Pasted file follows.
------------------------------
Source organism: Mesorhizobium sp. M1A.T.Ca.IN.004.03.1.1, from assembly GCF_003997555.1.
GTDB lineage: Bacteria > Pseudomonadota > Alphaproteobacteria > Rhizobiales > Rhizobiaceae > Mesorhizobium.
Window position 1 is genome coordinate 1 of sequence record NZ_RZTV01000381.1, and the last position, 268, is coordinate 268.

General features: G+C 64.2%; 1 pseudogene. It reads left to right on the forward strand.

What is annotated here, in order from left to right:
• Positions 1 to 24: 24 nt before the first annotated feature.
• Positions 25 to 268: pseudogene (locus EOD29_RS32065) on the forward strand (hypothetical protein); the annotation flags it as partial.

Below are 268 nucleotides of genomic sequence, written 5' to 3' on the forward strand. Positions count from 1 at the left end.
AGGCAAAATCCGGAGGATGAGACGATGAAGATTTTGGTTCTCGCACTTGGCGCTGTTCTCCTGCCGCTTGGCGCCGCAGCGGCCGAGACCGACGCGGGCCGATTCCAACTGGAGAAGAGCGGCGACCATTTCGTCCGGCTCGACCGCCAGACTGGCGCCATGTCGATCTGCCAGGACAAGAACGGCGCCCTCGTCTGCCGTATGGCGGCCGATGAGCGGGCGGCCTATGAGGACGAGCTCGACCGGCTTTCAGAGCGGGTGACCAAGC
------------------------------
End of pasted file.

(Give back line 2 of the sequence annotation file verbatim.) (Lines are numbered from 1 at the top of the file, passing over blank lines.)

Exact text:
GTDB lineage: Bacteria > Pseudomonadota > Alphaproteobacteria > Rhizobiales > Rhizobiaceae > Mesorhizobium.